2/10/2018

Space Settlement Challenge research


The two projects funded by the Mohammed bin Rashid (MBR) Space Settlement Challenge of the Dubai Future Foundation have been initiated with two field-site campaigns on two completely different Earth environments that are considered as analogue for Mars and that can give some information about the future of space settlement in this planet.

During the month of September, we have participated simultaneously in two field-campaigns in very distant regions of the Earth, one in Atacama Desert, in Chile, and the other one in the salt mine of Boulby at 1.1 km depth in UK. Each one of these campaigns was part of one of the GAS projects funded by the Dubai Future Foundation and the researchers had to face different technical difficulties to comply with the scientific requirements. Both projects were funded by the Dubai Future Foundation after their selection in the Mohammed bin Rashid Space Settlement Challenge, namely, Water farming on Mars: In-situ Resource Utilization (ISRU) for future Mars exploration and Earth arid regions (led by Professor Javier Martín-Torres), and Investigation of transport of biomass and aerosols through the atmosphere in Mars analogues: implication for planetary protection during colonization and exploration (led by Professor María Paz Zorzano).

Control experiments for natural atmospheric moisture capture
by deliquescent salts, on the left the pure deliquescent salt is
able to melt into a transparent liquid brine after a few days and
on the right the mixture of soil with salt forms a mud.
Credit: GAS

The first one was carried out during the MINAR 6 campaign, organized by the UK Centre for Astrobiology, which took place at Boulby mine, UK. Boulby is one of the largest working potash, polyhalite and rock-salt mine in the world, where GAS’ team had to work at depths of 1.1 km below the ground. Besides the testing of the KORE rover (the main target of the scheduled operations), a preliminary methodology for capturing atmospheric water has been tested. This concept is at the core of the Water Farms concept, that may be installed on Mars as ISRU (In-Situ Resource Utilization) to supply with water a future mission to Mars. Furthermore, this concept can also be applicable on arid regions on Earth where water shortage means a severe constraint for the socioeconomic progress of their inhabitants.

The idea stems directly from the functioning of HABIT, which will reproduce the water absorption by hygroscopic salts present on the Martian regolith. Water absorption takes place every day when the appropriate environmental conditions are reached.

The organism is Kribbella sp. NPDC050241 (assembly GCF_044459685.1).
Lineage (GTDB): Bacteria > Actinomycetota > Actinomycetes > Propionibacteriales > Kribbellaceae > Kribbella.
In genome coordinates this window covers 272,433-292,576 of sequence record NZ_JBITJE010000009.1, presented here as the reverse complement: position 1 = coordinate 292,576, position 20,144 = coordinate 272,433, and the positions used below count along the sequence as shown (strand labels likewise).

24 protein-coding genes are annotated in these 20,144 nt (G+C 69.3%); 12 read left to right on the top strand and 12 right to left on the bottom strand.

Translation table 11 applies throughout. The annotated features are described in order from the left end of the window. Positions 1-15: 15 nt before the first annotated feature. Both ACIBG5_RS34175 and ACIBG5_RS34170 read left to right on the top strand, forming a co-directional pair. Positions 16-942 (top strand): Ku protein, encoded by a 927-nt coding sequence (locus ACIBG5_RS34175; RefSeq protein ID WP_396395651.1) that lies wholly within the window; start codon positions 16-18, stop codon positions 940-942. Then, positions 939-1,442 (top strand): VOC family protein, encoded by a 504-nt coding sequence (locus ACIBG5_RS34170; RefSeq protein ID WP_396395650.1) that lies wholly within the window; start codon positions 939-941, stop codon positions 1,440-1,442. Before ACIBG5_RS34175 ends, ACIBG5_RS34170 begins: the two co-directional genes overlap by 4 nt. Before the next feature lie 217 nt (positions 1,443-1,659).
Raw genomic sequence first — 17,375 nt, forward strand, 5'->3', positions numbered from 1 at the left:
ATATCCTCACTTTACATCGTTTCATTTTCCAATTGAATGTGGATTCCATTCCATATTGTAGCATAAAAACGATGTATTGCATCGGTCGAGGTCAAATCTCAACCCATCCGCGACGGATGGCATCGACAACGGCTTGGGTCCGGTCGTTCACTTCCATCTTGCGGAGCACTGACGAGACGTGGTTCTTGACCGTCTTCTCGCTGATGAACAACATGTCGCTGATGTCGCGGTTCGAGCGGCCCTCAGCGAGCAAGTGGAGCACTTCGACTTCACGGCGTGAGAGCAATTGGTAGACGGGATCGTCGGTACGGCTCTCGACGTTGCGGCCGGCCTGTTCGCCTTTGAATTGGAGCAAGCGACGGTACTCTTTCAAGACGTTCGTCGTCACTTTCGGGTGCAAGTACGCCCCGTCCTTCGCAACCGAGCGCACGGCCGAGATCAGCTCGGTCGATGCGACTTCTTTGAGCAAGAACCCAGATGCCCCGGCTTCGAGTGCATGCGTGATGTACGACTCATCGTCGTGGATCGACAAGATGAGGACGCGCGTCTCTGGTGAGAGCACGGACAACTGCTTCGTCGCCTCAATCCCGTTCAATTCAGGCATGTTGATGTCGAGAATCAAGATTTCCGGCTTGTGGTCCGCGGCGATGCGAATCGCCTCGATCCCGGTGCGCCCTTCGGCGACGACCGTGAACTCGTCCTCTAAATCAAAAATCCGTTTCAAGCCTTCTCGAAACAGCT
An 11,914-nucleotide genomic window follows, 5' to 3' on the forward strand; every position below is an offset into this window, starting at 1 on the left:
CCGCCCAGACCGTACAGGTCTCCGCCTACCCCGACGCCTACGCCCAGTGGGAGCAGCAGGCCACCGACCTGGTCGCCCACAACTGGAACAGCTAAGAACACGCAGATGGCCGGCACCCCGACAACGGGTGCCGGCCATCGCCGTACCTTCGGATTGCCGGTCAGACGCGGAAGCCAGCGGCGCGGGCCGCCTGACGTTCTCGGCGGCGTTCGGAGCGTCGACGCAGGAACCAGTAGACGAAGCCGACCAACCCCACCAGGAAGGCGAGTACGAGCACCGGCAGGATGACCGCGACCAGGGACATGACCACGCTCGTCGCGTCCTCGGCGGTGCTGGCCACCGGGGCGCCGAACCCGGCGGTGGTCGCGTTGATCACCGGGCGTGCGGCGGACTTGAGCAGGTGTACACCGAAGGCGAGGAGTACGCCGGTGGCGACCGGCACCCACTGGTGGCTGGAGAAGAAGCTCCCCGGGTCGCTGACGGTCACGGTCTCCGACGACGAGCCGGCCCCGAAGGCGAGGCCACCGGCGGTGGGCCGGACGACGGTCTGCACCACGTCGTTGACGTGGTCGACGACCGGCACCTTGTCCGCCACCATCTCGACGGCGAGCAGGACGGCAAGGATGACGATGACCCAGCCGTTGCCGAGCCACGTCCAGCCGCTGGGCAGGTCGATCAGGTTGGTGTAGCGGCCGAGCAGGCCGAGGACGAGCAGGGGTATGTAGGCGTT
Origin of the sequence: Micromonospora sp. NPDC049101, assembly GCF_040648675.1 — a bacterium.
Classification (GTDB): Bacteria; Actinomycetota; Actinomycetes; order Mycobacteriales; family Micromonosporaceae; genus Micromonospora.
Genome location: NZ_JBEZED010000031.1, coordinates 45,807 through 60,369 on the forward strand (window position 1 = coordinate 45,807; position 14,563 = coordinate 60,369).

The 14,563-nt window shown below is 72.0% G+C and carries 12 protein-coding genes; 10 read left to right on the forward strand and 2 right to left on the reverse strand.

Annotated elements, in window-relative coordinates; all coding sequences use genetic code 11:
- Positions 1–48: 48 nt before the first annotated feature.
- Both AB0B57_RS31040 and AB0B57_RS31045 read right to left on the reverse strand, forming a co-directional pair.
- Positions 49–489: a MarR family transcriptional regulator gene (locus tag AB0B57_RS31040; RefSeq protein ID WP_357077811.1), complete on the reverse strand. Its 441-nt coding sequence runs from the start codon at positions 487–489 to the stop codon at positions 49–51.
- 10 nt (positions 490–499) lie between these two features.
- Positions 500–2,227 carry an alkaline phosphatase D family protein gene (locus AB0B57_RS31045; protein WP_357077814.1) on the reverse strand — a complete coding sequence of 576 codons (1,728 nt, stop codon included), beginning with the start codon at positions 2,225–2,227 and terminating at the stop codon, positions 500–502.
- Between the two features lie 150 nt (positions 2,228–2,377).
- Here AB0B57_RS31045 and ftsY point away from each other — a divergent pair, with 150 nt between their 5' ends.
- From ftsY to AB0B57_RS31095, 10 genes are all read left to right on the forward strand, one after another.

The goal of this research was to quantify the amount of water that would be captured by salts within a subsurface environment, keeping in mind, in addition, that Martian caves have been proposed as interesting environments to sustain exploration since they have controlled temperatures and provide shielding from radiation. The average temperatures at the mine were 33°C and a very low Relative Humidity of about 29%. This is representative also of the day time humidity of some desert areas on Earth such as the Mojave or the Sahara deserts, where the average daytime relative humidity ranges from 10 percent to 30 percent.

Armando Azua-Bustos and Carlos González Silva during the field-campaign wearing
their totally protective sterile garments for sampling.
Credit: GAS

The second campaign took place on the Atacama Desert, Chile with the goal of investigating the transport of biomass through the air in the most arid region of Earth, that is in addition a renowned Mars analogue environment. The surprising results of this work, which are now being summarized in an article, have been compared with a high-resolution Weather Research and Forecasting model simulation of atmospheric circulation on the area and with satellite observations conducted by GAS. The goal of this research is to investigate the plausible transport of microorganisms through the air on Mars, from the site of the settlement to other sites, and also to assess how life can be naturally transported through the air from one adapted niche to another.

Aerobiological samples are prone to contamination problems because they generally contain a low abundance of microorganisms compared to the scientists and the equipment that we carry along during a field campaign. This also applies to microbiological samples from the regolith in extreme arid environment soils such as the one in Atacama, so it was crucial for these campaigns to maintain certain protocols to avoid cross-contamination which may result in false positives, what can be as well an interesting reference when considering the Planetary Protection procedures to be applied on Mars during a surface mission.